“The major blind-spot in want-ads is an assessment that we need to increase the number of people engaged in production, rather than increasing the production of value through the identification and elimination of waste. One thing contributing to this waste is that many organizations have yet to fully define, clarify, focus, or generate commitment to what it is that actually constitutes value.”
At any point in time, there are hundreds of thousands of want-ads. As a set, they are requesting people to come in, perform work, and solve problems. So far, this makes sense… employers are looking for skilled employees.
What is conspicuously absent from any ad that I have seen is a request for somebody to come in and build the capacity of the organization to solve its own problems. I’m not just talking about somebody to give a “training” seminar or “how to” session, but rather, somebody to genuinely increase the capacity of the organization to deliver results of value to customers by means of reducing breakdowns and making bigger promises within the organization.
If you think about it, anybody who can reduce breakdowns has the ability to add to the available resource pool without adding headcount. However, that alone would not be enough, as work will consistently expand to fill the time and resources available. Merely stopping one activity to create space for another will not increase capacity significantly. Instead, the next step is to identify from among the vast number of things being done, which of them are actually adding value and which are not.
Better still is to identify what changes would create the most value – either through present activities or new ones – and to start promising delivery on that new, added value. Organizations often don’t do this precisely because they see their currently limited capacity as a barrier to doing so, or because they simply don’t know HOW to direct their actions based on a grounded assessment of what is really producing value and satisfaction for their customers.
Many organizations are blind to the degree to which their current capacity issues keep them from making bigger promises, rather than making bigger promises to deliver value as an impetus to address their capacity breakdowns. To this last point, simply hiring more people is only one method of addressing capacity, and probably not the most effective one. Hiring additional people is part of the “tyranny of more.”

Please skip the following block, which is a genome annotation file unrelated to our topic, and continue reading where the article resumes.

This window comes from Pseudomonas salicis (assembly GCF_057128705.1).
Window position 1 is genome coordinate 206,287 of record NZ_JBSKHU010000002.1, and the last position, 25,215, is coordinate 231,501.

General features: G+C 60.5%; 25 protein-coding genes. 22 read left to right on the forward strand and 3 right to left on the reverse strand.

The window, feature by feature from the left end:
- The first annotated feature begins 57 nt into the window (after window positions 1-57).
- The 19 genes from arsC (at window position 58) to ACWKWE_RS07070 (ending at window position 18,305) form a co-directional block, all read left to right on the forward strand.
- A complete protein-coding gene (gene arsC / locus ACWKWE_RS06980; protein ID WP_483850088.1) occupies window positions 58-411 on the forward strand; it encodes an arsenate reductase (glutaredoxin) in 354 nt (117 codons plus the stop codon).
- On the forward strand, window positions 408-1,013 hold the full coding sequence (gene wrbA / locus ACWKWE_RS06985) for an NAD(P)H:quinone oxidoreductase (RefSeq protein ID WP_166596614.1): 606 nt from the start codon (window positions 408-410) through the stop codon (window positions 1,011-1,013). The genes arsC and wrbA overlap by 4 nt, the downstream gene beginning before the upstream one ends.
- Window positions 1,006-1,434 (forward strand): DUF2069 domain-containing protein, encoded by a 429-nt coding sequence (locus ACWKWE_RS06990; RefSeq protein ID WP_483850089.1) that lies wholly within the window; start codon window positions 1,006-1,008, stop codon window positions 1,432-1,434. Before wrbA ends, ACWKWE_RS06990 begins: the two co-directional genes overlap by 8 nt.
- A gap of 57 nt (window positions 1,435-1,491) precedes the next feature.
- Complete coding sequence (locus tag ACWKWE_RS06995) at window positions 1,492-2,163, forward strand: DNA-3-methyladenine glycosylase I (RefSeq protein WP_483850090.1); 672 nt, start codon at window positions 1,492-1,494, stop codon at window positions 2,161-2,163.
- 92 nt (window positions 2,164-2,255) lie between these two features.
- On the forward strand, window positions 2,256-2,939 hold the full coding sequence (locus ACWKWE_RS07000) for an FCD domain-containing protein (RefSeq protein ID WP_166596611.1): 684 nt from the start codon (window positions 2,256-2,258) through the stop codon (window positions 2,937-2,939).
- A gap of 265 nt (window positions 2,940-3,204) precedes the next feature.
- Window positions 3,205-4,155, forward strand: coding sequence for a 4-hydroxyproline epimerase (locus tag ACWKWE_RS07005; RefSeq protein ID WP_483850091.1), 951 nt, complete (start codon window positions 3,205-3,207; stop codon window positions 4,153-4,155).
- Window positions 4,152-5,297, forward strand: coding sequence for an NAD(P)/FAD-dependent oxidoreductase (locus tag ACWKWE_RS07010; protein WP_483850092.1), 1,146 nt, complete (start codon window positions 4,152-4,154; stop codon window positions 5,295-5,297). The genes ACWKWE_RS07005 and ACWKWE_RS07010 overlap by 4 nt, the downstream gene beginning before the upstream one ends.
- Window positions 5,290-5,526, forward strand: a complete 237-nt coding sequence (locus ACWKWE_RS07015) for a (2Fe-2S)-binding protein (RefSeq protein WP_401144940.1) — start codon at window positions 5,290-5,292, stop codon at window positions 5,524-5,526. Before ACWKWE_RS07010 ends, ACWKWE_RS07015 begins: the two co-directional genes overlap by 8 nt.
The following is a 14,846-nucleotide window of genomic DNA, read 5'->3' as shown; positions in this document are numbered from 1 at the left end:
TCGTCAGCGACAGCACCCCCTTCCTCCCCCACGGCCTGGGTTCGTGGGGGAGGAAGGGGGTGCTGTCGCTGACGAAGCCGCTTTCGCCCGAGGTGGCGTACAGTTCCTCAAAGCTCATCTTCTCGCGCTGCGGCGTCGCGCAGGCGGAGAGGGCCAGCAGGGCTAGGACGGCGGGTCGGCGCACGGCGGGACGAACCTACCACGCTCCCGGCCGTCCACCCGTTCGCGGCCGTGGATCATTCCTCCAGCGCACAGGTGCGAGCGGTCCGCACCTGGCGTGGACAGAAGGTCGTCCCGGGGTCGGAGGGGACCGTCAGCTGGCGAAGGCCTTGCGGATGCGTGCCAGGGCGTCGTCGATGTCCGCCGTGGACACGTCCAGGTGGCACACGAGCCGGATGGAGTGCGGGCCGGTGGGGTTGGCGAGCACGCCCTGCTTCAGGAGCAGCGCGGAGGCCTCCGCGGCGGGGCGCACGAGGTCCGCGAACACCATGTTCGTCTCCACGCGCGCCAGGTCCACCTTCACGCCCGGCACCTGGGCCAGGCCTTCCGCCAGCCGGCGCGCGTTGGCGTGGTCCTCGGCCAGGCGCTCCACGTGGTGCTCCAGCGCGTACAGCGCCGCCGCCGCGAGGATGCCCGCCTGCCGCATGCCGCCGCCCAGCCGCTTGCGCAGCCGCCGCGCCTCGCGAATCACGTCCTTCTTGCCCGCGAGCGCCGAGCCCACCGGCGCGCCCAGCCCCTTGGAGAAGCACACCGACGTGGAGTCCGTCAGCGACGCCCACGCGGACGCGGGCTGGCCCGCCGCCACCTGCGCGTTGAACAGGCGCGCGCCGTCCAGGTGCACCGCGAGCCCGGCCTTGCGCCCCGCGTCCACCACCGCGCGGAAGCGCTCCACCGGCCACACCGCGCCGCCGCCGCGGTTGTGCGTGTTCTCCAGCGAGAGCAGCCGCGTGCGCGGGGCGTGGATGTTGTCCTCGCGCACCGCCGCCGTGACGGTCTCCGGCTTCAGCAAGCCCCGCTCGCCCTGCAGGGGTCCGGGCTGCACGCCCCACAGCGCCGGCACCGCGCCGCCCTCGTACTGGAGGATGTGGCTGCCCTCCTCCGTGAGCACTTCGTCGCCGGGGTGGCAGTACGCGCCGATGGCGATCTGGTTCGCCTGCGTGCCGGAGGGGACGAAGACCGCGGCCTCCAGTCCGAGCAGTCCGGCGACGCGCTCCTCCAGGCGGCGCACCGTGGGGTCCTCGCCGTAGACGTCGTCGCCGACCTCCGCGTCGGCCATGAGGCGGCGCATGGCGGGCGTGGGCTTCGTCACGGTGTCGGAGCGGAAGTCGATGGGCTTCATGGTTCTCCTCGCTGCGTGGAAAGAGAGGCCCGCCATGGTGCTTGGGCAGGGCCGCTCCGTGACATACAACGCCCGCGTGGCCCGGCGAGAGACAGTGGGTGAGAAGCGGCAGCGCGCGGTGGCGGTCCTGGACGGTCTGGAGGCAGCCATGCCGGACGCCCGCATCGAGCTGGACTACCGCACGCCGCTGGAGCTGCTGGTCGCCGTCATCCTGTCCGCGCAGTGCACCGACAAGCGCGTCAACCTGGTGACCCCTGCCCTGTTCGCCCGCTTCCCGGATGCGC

Another approach focuses less on “the tyranny of more,” and instead looks at the underlying issues of what we are committing to and why. It asks the question “for what purpose” are we engaging in all this activity? Of what we are doing, what is actually adding value, and what is merely the noise of activity masquerading as productivity?
The major blind-spot in want-ads is an assessment that we need to increase the number of people engaged in production, rather than increasing the production of value through the identification and elimination of waste. One thing contributing to this waste is that many organizations have yet to fully define, clarify, focus, or generate commitment to what it is that actually constitutes value.
If “value” is being defined merely by financial metrics, then the problem is doubly challenging. Financial gain is actually a positive byproduct of creating things that are valued by customers. If those customers value it enough, then they part with their purse in exchange for that which is of greater value. So the key question for any organization goes right back to defining what constitutes value.
To the extent that that is true, an organization’s “value proposition” is not merely marketing fluff… it is the foundation of its very existence.
Here’s the ad I would love to see.
- The ideal candidate will enter the organization as an expert observer of systems, process, waste, and value.
- S/he will systematically increase the capacity of various teams to make bigger promises and deliver greater value as assessed by our customers.
- S/he will identify and resolve the root cause of routine breakdowns within the organization, allowing us to increase our ability produce satisfaction with fewer complaints, greater predictability, and stable or reduced resources.
- The candidate should also be able to lead or facilitate the discussion of what new possibilities to focus on, potentially even changing the rules of the games we play as part of doing business in our industry.
- Must be a team player, by which we mean one capable of facilitating the non-discretionary conversations required to create effective teams, rather than merely participating on them.
If you’re interested in learning more about specific skills you can develop to increase capacity within your organization, then please sign-up on the right for free access to additional training material to help you make bigger promises and deliver results of value to your customers.
Also useful: Seth Godin: Missing from your job description